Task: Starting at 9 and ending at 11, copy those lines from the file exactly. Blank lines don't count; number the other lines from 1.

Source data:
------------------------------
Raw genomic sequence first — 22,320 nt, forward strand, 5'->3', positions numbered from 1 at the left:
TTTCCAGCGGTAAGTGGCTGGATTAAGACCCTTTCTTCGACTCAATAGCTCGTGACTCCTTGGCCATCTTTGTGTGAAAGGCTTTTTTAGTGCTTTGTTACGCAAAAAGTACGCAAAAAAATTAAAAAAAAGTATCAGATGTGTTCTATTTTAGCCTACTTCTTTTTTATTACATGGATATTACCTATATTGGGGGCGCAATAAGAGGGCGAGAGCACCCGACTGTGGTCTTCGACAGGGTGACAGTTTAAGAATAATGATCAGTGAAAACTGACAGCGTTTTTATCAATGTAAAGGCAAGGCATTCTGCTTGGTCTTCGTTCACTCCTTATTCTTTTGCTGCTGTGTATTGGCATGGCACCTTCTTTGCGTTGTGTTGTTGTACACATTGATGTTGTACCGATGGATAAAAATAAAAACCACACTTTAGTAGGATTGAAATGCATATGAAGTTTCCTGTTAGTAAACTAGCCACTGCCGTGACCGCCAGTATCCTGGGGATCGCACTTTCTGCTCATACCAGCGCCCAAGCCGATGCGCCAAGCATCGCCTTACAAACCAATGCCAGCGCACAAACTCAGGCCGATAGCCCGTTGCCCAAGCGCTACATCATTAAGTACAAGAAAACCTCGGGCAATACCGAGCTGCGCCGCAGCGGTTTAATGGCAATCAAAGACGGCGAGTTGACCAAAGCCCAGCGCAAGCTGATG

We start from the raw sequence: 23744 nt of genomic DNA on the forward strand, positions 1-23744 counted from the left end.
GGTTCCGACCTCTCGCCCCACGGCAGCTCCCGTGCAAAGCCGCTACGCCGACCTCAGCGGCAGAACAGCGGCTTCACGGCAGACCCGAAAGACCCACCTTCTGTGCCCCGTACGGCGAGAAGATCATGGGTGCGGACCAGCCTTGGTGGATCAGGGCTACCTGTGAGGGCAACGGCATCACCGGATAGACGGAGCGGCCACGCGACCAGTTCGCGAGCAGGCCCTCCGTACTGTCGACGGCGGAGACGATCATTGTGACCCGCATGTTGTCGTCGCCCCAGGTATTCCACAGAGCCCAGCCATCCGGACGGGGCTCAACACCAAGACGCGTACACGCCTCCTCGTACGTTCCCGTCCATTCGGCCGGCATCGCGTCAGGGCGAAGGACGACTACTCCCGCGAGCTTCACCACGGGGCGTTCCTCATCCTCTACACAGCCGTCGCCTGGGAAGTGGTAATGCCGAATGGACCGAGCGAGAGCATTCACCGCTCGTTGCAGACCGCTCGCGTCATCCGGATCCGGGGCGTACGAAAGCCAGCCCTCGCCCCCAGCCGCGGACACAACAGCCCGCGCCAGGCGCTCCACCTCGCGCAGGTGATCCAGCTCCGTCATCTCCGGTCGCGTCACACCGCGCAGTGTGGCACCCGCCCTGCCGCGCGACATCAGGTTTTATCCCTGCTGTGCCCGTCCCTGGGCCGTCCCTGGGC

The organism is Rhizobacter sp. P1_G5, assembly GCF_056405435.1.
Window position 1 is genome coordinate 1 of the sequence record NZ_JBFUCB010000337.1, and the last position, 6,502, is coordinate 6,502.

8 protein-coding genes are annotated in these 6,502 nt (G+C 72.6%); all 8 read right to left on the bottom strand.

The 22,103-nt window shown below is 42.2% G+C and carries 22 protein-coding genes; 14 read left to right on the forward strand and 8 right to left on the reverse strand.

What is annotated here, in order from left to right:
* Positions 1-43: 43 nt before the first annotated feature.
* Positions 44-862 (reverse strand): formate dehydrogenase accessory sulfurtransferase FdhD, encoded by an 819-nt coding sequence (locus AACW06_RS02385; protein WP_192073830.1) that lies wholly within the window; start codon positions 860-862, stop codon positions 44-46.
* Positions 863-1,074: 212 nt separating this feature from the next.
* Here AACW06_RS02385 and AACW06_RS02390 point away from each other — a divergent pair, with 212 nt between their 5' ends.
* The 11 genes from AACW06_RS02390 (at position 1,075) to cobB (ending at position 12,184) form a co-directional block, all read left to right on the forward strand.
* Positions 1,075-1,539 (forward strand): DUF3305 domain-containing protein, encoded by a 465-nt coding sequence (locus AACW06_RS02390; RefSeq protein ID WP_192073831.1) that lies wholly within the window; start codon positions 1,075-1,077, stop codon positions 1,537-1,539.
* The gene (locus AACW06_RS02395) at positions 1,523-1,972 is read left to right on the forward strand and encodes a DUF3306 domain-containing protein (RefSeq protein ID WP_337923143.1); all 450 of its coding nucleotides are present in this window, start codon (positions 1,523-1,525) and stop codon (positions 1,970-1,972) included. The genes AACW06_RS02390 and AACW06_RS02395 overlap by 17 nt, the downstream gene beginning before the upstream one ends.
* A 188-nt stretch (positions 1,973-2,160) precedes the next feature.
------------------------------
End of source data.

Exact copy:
What is annotated here, in order from left to right:
* Positions 1-43: 43 nt before the first annotated feature.
* Positions 44-862 (reverse strand): formate dehydrogenase accessory sulfurtransferase FdhD, encoded by an 819-nt coding sequence (locus AACW06_RS02385; protein WP_192073830.1) that lies wholly within the window; start codon positions 860-862, stop codon positions 44-46.